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JPMORGAN: hammer formations
Information is not investment advice
Composition and use
We discussed previously some of the trend reversal chart formations. Hammer is one of them. Speaking about its composition, it has two parts: a head and a grip. These are essential to interpret it correctly. Normally, it a hammer's head is lower as if it was falling - that's a bearish reversal coming. If the head is above and the grip is below - bulls are taking over. Let's check through some particular examples.
An ideal scenario is a clear green/bullish hammer with a head pointing upwards. That’s a classic example of a hammer formation predicting an upward reversal. In the M15 chart of JPMorgan stock price, this reversal is quick to come – and quick to leave.
For a downtrend, we have the same logic. A clear red/bearish hammer with a head pointing down – that’s a sign of a downtrend. In this particular chart, it comes immediately after the hammer but stops a few candlesticks later.
Inverted color example
There are cases when the color of the hammer candlestick contradicts its direction. In this case, we disregard its color and take its direction as a basis for interpretation.
In the JPMorgan chart below, we see hammer 1 formed as a green/bullish candle. Nevertheless, its head points downwards. Hence, leaving the color aside, this candle should be taken as a bearish sign – and so it eventually fulfills. The second hammer formation comes here as a red/bearish candle. But as long as its head points upwards, it is a bullish sign – and so it happens straight after.
Sometimes, hammer candles come one after another. That’s a stronger confirmation of the observed direction if both agree where they point at. In the below example, a red/bearish and a green/bullish hammer stand one next to another, and both have their heads point upwards: that means both confirm the upside potential. Immediately after, it takes place, although for not too long.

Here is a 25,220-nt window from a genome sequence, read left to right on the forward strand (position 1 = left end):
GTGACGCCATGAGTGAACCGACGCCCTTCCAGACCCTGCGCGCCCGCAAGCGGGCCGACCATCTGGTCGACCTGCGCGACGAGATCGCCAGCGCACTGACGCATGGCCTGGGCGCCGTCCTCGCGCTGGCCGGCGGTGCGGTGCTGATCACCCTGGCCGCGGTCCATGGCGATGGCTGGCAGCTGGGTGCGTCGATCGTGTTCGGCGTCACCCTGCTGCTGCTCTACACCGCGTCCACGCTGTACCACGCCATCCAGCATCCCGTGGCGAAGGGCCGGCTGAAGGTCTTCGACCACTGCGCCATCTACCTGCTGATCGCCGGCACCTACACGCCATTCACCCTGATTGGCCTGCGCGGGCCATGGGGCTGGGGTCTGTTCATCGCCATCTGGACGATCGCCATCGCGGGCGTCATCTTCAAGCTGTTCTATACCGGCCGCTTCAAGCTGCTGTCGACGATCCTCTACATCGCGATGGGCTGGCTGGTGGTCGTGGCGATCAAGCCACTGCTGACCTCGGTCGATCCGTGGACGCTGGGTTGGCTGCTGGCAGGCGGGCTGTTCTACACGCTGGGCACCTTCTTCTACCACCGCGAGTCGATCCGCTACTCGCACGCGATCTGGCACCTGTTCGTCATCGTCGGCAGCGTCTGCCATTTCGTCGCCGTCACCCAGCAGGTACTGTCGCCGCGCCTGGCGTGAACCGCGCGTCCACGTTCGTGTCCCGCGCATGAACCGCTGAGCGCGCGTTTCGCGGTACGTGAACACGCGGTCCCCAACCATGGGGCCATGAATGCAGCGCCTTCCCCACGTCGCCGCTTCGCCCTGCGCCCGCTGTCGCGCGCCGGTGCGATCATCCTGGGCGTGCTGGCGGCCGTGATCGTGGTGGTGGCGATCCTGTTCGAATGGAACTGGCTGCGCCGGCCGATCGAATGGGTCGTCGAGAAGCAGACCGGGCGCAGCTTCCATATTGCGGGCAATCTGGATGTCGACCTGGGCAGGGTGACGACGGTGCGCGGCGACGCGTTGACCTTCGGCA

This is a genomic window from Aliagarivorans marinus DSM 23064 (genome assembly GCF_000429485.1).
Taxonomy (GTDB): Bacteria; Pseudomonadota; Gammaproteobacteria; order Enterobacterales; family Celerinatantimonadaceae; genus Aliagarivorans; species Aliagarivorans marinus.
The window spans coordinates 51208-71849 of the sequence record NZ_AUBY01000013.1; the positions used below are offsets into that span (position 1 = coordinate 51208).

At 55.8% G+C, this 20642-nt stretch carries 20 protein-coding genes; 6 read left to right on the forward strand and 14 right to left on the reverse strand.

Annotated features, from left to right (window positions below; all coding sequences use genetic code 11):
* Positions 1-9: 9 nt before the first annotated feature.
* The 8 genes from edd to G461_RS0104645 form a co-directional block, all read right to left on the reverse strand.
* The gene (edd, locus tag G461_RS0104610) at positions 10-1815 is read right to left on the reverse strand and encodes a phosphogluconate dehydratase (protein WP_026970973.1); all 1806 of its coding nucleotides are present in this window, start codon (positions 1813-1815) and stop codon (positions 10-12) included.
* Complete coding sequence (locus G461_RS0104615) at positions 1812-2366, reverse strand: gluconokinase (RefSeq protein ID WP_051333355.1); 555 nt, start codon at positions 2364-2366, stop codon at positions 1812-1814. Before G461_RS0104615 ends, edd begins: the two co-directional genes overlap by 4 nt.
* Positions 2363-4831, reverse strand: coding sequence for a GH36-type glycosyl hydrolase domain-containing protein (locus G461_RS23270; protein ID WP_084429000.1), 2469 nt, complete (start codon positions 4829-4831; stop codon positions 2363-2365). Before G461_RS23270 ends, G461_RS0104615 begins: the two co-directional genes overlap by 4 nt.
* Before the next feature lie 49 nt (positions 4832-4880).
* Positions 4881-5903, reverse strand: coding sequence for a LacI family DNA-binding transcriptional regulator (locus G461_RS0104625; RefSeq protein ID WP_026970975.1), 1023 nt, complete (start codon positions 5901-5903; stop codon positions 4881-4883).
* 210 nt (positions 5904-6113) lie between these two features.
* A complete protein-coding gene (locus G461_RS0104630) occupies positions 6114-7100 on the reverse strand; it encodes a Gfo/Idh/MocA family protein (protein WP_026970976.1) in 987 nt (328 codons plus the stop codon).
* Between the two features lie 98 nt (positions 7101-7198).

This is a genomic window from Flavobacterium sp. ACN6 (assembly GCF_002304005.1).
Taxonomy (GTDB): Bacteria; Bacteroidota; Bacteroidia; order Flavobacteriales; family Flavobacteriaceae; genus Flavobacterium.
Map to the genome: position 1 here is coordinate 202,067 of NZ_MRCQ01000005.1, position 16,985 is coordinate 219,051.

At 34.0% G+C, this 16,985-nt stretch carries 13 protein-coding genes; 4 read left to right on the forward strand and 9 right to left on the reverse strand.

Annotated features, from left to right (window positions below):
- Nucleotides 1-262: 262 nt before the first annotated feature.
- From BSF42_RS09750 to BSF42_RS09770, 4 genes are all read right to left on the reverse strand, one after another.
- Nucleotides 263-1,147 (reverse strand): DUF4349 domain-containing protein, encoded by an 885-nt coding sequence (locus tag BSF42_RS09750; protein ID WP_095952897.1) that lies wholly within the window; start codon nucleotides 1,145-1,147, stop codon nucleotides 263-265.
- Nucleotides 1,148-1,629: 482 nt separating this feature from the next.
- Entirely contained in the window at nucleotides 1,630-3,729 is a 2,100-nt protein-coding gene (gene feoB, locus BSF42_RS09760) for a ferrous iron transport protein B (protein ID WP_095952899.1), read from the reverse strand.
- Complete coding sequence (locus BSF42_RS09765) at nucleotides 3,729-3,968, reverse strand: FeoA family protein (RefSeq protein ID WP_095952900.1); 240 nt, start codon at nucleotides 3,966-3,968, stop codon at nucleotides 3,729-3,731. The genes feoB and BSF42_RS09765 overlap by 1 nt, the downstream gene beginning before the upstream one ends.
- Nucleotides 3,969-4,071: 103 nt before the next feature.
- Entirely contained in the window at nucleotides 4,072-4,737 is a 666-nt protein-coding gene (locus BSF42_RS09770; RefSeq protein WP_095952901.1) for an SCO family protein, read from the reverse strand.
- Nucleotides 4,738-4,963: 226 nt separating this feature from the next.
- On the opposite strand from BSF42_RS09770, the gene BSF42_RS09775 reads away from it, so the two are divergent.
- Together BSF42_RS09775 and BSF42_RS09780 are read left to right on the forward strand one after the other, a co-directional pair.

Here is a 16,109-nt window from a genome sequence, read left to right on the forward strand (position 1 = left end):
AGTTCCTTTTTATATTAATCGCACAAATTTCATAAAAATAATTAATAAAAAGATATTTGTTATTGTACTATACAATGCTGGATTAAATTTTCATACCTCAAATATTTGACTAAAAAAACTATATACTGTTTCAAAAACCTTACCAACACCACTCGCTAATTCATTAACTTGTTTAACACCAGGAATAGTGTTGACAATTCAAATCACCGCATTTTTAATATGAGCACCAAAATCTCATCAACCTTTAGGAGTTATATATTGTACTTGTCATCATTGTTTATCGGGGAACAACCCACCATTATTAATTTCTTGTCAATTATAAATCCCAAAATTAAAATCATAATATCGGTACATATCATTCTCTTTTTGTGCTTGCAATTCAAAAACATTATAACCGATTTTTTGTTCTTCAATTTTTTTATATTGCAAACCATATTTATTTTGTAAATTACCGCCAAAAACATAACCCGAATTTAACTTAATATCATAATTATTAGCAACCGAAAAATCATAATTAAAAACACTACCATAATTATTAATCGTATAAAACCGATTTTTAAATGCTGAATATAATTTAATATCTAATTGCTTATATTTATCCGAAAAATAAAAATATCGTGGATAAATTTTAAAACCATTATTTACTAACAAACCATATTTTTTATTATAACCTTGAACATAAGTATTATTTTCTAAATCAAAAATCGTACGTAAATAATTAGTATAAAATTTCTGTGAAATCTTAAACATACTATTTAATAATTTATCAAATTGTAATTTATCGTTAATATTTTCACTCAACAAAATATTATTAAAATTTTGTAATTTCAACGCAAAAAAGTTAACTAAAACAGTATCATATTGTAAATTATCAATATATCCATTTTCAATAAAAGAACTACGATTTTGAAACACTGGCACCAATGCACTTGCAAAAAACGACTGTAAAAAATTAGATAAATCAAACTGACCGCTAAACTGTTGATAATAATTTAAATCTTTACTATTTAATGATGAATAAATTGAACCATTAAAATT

You will encounter a lot of cases when the trend change predicted by hammer formation is not only short-lived but also weak or even insignificant. On the M15 chart of JPMorgan below, we see two hammers pointing upwards. In theory, that should come as a strong sign of a bullish reversal. Eventually, there is indeed a reversal but it is so weak that the highest point of this upward correction hardly reaches the middle of the first hammer’s head.
You will also come across hammer formations that result to have no predictive power. In the chart below, the observed hammer is supposed to bring a bearish reversal, but after just two bearish candles not even crossing the low of the hammer, the trend goes upwards.
Hammer formation is ease to notice and use. However, it does have its limitations in terms of its predictive probability. It may be said that it works more often than it doesn’t, that’s why it is a good instrument in trader’s toolkit.
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